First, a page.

24. The computer readable media as recited in claim 21 further comprising instructions which, when executed, load a simulator state corresponding to a simulation checkpoint into the second node, and wherein transmitting message packets to the second node comprises transmitting, to the second node, message packets that were transmitted to the first node if the message packets occurred after the simulation checkpoint, and not transmitting, to the second node, message packets that were transmitted to the first node if the message packets occurred prior to the simulation check point.
25. The computer readable media as recited in claim 20 further comprising instructions which, when executed:
read message packets from the log file which were transmitted by the node simulating the first portion of the system under test during the simulation, the reading performed during the second simulation including the first portion of the system under test and excluding other portions of the system under test; and
verify the message packets are transmitted by the first node simulating the first portion in the second simulation.
Description
BACKGROUND OF THE INVENTION

1. Field of the Invention

This invention is related to the field of distributed simulation systems and, more particularly, to logging of message packets in distributed simulation systems.

2. Description of the Related Art

Generally, the development of components for an electronic system such as a computer system includes simulation of models of the components. In the simulation, the specified functions of each component may be tested and, when incorrect operation (a bug) is detected, the model of the component may be changed to generate correct operation. Once simulation testing is complete, the model may be fabricated to produce the corresponding component. Since many of the bugs may have been detected in simulation, the component may be more likely to operate as specified and the number of revisions to hardware may be reduced. The models are frequently described in a hardware description language (HDL) such as Verilog, VHDL, etc. The HDL model may be simulated in a simulator designed for the HDL, and may also be synthesized, in some cases, to produce a netlist and ultimately a mask set for fabricating an integrated circuit.

Originally, simulations of electronic systems were performed on a single computing system. However, as the electronic systems (and the components forming systems) have grown larger and more complex, single-system simulation has become less desirable. The speed of the simulation (in cycles of the electronic system per second) may be reduced due to the larger number of gates in the model which require evaluation. Additionally, the speed may be reduced as the size of the electronic system model and the computer code to perform the simulation may exceed the memory capacity of the single system. In some cases, the simulators may not be capable of simulating the entire model. As the speed of the simulation decreases, simulation throughput is reduced.

To address some of these issues, distributed simulation has become more common. Generally, a distributed simulation system includes two or more computer systems simulating portions of the electronic system in parallel. Each computer system must communicate with other computer systems simulating portions of the electronic system to which the portion being simulated on that computer system communicates, to pass signal values of the signals which communicate between the portions.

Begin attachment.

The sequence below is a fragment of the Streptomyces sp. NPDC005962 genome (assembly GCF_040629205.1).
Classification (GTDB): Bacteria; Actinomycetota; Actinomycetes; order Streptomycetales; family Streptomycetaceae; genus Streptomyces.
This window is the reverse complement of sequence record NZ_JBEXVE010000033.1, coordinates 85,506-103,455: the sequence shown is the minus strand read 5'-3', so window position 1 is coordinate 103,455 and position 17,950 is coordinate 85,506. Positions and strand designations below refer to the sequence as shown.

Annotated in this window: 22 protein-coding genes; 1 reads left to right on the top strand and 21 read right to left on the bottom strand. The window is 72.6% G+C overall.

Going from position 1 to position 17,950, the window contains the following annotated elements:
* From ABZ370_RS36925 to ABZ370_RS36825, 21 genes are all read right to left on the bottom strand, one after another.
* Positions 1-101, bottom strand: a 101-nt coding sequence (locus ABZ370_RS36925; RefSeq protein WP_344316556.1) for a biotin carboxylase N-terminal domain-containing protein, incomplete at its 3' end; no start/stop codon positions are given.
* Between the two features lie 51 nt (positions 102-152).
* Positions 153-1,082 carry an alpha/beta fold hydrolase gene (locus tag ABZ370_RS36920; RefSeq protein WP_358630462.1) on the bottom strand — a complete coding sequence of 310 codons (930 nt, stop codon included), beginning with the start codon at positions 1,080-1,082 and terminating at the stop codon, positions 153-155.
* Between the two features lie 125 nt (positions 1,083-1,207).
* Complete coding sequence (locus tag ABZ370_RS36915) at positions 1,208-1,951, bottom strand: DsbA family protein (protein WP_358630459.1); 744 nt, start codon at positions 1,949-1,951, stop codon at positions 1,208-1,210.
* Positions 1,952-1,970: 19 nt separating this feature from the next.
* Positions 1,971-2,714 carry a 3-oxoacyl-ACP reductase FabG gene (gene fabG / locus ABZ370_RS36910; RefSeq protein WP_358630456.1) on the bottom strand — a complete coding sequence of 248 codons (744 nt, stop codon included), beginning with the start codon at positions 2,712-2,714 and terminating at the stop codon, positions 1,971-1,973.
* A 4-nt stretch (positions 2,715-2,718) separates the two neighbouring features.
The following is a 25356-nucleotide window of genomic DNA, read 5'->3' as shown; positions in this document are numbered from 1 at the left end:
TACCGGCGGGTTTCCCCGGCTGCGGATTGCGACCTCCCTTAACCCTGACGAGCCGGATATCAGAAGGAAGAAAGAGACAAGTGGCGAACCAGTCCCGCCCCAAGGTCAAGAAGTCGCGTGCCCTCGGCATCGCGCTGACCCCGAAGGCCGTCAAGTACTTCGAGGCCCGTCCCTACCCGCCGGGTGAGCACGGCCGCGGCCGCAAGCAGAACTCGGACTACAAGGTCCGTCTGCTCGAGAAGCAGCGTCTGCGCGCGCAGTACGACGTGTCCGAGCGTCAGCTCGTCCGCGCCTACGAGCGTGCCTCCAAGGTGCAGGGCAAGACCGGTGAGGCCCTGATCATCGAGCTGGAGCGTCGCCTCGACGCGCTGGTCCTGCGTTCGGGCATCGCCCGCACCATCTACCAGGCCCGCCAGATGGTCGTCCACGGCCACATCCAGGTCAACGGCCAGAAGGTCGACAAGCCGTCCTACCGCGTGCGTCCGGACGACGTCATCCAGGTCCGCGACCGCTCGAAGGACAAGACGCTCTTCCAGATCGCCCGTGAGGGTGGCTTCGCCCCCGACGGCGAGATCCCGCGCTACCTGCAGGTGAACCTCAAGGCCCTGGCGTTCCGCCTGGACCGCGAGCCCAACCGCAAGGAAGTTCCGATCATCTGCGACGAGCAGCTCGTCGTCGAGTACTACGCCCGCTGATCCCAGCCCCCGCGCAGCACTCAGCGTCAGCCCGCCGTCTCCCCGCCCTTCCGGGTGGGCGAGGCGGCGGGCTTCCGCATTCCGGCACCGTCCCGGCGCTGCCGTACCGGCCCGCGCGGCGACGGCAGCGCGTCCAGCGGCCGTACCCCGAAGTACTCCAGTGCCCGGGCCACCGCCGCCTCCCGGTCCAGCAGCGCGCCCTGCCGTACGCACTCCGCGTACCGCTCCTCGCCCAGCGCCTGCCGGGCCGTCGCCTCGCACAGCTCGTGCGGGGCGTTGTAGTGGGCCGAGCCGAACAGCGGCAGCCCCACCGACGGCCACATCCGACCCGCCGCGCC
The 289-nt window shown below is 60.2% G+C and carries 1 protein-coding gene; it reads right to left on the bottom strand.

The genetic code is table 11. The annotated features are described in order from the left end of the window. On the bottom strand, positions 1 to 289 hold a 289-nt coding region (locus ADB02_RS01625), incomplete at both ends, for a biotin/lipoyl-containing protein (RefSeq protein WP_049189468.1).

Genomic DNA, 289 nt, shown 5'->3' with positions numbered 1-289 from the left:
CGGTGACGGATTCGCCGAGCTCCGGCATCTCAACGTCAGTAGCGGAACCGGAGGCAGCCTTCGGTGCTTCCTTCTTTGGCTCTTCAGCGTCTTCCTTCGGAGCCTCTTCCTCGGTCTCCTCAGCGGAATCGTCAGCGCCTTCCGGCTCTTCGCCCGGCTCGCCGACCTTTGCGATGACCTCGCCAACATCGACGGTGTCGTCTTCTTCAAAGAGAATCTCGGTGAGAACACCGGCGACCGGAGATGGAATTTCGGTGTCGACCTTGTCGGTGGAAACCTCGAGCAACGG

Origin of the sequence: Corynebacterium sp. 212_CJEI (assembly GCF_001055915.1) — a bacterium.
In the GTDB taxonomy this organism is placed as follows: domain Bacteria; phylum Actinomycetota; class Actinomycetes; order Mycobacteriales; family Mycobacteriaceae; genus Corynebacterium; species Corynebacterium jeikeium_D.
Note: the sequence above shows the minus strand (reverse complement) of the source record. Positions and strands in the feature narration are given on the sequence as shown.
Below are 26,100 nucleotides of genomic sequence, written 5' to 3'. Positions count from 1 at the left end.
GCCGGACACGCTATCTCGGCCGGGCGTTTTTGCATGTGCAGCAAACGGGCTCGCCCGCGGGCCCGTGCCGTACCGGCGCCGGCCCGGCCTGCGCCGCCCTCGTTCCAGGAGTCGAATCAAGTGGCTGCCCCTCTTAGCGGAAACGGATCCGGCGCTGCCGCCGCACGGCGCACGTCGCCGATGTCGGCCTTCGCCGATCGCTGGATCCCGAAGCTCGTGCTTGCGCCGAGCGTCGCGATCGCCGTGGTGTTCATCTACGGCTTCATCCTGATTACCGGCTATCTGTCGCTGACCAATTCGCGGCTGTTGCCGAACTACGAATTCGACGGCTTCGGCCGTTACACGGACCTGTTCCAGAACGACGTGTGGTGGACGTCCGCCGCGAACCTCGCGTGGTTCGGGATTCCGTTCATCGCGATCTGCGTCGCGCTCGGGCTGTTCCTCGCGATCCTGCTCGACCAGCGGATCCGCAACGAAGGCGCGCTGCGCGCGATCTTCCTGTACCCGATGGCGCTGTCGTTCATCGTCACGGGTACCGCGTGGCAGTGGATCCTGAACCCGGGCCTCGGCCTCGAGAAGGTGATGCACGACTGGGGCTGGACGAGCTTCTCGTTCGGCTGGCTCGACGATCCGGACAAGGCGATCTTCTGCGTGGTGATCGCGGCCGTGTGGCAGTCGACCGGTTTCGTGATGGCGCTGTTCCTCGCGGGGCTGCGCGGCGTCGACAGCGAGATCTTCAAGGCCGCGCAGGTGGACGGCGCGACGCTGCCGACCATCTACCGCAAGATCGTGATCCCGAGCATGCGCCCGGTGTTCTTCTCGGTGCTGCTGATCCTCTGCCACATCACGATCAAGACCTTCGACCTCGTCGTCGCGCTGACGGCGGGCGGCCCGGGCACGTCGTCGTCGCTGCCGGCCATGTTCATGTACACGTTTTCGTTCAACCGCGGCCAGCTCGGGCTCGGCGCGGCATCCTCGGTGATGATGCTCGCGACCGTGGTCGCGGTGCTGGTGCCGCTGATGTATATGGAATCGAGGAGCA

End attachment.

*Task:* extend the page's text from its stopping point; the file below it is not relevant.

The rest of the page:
Distributed simulation systems may be susceptible to additional risks that may affect completion of the simulation. For example, since two or more computer systems are used, the systems communicate with each other (e.g. over a network). Thus, the simulation may be prevented from completing due to network outages or communication breakdowns. Furthermore, if any of the computer systems involved in the simulation experiences a crash, the simulation may be prevented from completing. In single image simulations, the simulation may be prevented from completing only if the computer system on which the single image is executing experiences a crash.

SUMMARY OF THE INVENTION

A distributed simulation system may include a plurality of nodes arranged to perform a simulation of a system under test. The plurality of nodes are configured to communicate simulation commands and signal values for the system under test using message packets transmitted between the plurality of nodes. At least one of the plurality of nodes is configured to log the message packets in one or more log files during the simulation.

BRIEF DESCRIPTION OF THE DRAWINGS

The following detailed description makes reference to the accompanying drawings, which are now briefly described.

FIG. 1 is a block diagram of one embodiment of a distributed simulation system.

FIG. 2 is a block diagram of a second embodiment of a distributed simulation system.

FIG. 3 is a block diagram of a third embodiment of a distributed simulation system.

FIG. 4 is a block diagram illustrating one embodiment of a log file.

FIG. 5 is a flowchart illustrating one embodiment of recovery from a node failure using a log file.

FIG. 6 is a block diagram illustrating one embodiment of a system for regressing a portion of a system under test previously simulated in a distributed simulation system.